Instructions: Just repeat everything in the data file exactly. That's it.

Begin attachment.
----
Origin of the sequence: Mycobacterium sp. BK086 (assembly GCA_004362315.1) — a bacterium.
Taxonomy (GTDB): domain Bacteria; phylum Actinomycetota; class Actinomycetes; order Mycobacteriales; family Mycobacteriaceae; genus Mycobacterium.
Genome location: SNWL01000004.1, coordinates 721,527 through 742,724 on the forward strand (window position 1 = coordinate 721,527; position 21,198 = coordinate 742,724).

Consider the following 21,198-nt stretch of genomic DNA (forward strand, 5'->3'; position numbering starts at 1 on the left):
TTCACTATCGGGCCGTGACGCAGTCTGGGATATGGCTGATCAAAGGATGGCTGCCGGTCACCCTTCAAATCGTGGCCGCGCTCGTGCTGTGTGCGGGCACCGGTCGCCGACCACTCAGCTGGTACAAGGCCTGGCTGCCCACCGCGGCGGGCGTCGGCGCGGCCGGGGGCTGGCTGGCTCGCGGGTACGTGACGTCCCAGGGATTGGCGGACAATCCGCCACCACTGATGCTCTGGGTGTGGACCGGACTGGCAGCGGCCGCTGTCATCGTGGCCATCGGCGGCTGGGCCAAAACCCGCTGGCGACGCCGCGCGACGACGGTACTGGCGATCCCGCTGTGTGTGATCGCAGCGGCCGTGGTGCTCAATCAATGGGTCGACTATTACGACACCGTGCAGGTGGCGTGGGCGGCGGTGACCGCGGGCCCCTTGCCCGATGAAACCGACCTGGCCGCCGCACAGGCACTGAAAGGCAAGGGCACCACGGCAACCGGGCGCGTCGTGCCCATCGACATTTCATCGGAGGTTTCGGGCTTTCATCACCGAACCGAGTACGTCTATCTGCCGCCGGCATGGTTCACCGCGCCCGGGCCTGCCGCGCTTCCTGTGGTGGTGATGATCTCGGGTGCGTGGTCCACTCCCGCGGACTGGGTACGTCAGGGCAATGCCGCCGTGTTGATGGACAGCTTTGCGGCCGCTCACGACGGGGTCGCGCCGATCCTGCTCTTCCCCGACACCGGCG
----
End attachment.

Origin of the sequence: Mycobacterium sp. BK086 (assembly GCA_004362315.1) — a bacterium.
Taxonomy (GTDB): domain Bacteria; phylum Actinomycetota; class Actinomycetes; order Mycobacteriales; family Mycobacteriaceae; genus Mycobacterium.
Genome location: SNWL01000004.1, coordinates 721,527 through 742,724 on the forward strand (window position 1 = coordinate 721,527; position 21,198 = coordinate 742,724).

Consider the following 21,198-nt stretch of genomic DNA (forward strand, 5'->3'; position numbering starts at 1 on the left):
TTCACTATCGGGCCGTGACGCAGTCTGGGATATGGCTGATCAAAGGATGGCTGCCGGTCACCCTTCAAATCGTGGCCGCGCTCGTGCTGTGTGCGGGCACCGGTCGCCGACCACTCAGCTGGTACAAGGCCTGGCTGCCCACCGCGGCGGGCGTCGGCGCGGCCGGGGGCTGGCTGGCTCGCGGGTACGTGACGTCCCAGGGATTGGCGGACAATCCGCCACCACTGATGCTCTGGGTGTGGACCGGACTGGCAGCGGCCGCTGTCATCGTGGCCATCGGCGGCTGGGCCAAAACCCGCTGGCGACGCCGCGCGACGACGGTACTGGCGATCCCGCTGTGTGTGATCGCAGCGGCCGTGGTGCTCAATCAATGGGTCGACTATTACGACACCGTGCAGGTGGCGTGGGCGGCGGTGACCGCGGGCCCCTTGCCCGATGAAACCGACCTGGCCGCCGCACAGGCACTGAAAGGCAAGGGCACCACGGCAACCGGGCGCGTCGTGCCCATCGACATTTCATCGGAGGTTTCGGGCTTTCATCACCGAACCGAGTACGTCTATCTGCCGCCGGCATGGTTCACCGCGCCCGGGCCTGCCGCGCTTCCTGTGGTGGTGATGATCTCGGGTGCGTGGTCCACTCCCGCGGACTGGGTACGTCAGGGCAATGCCGCCGTGTTGATGGACAGCTTTGCGGCCGCTCACGACGGGGTCGCGCCGATCCTGCTCTTCCCCGACACCGGCG